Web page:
Yamaha Outdoors Tips — Velvet Hunts
By Bob Humphrey
With the mention of deer hunting, most folks think of crisp October evenings or snowy November mornings. August hunts are usually limited to western pronghorn pursuits or sub-arctic quests for caribou. There are however a few places where you can hunt deer in late August and early September, while they’re still sporting velvet racks.
The Palmetto State’s regular deer season begins August 15 for any legal weapon, including compound bows, crossbows, shotguns, muzzleloaders and rifles. Temperatures sometimes soar into triple digits, limiting deer movement and the best hunting to the last hour, or final minutes of the day. Deer are generally smaller, but abundant, and limits are liberal.
The Sunflower State’s early muzzleloader season gives hunters a shot at some of the biggest velvet bucks anywhere. Bucks are still in bachelor groups and often on very regular feeding patterns.
Lying at the mouth of the St. Lawrence River, this Quebec island has some of the highest whitetail densities in North America, including a high proportion of mature bucks. Any-weapon seasons run from late August through December, but Atlantic salmon run while the bucks are still in velvet, making for a once-in-a-lifetime cast and blast opportunity.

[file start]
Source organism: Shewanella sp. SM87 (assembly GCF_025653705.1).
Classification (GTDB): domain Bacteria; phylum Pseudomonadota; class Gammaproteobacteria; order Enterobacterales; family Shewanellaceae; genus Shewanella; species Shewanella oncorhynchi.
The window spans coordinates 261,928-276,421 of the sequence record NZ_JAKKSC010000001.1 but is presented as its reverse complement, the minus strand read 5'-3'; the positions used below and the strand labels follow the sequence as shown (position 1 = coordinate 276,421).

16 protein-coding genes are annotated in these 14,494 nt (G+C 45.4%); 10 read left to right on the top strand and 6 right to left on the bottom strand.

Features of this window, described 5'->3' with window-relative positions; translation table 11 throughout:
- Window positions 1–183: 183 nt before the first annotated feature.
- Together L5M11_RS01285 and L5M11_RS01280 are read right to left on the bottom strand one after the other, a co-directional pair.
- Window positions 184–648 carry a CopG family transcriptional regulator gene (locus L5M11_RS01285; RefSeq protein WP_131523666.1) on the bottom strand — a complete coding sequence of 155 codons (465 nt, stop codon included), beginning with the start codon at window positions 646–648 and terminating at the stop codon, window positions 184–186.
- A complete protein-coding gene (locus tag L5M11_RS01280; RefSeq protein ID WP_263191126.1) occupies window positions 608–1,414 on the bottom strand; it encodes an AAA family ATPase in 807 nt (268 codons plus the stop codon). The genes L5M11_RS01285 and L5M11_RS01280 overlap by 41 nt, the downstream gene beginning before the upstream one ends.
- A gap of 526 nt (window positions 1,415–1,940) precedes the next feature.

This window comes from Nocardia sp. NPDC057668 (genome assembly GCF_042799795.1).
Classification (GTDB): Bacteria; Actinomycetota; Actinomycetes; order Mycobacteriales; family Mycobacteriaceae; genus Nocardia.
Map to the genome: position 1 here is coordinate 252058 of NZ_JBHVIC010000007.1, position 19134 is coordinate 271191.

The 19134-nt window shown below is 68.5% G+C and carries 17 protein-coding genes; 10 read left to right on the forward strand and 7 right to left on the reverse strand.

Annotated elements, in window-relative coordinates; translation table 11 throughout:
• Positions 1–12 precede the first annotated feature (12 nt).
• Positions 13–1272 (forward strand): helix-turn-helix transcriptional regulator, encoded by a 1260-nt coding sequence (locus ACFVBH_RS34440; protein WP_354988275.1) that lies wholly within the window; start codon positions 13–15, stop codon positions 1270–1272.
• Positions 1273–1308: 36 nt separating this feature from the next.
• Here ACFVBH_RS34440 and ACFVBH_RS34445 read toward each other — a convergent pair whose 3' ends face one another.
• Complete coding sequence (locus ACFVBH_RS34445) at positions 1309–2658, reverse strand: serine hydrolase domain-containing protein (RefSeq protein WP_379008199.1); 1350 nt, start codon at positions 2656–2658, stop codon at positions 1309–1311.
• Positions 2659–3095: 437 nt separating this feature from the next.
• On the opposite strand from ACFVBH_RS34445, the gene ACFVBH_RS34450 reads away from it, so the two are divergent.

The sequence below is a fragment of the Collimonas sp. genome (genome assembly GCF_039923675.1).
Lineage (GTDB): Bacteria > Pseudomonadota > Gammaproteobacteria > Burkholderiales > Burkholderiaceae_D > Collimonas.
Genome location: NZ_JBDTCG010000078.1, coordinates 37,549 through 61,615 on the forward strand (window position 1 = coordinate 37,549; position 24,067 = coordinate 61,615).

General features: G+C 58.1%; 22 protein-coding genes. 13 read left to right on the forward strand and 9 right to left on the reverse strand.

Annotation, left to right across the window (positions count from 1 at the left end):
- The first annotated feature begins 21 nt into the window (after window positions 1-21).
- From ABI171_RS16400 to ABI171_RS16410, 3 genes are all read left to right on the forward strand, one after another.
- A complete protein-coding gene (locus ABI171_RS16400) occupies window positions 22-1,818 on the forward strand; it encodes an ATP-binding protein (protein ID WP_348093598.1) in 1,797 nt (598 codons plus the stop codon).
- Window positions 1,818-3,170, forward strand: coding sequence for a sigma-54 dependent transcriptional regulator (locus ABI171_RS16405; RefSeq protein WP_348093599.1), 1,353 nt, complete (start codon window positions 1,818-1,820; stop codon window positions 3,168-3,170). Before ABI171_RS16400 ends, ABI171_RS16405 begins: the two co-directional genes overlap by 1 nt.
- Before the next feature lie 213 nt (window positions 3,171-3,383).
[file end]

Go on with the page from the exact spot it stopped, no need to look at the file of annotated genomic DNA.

Southeast Alaska’s season on Sitka black-tailed deer opens in August, while bucks are still in velvet and sporting their red, summer coats. Hunting from a houseboat also provides ample opportunity for salmon and halibut fishing, and some incredible sight-seeing.
Just to the south you’ll find the other black-tail, the Columbia black-tailed deer. August seasons typically consist of spot-and-stalk archery hunts where the thrill is rivaled only by the challenge. And if you tag out early on a high-racked, fork-horned buck you can shift to pigs.
Temperatures range from warm to oppressively hot. Dress lightly and take extra measures for scent control. Biting insects are also around in droves so be sure to bring a ThermaCELL several refill packs.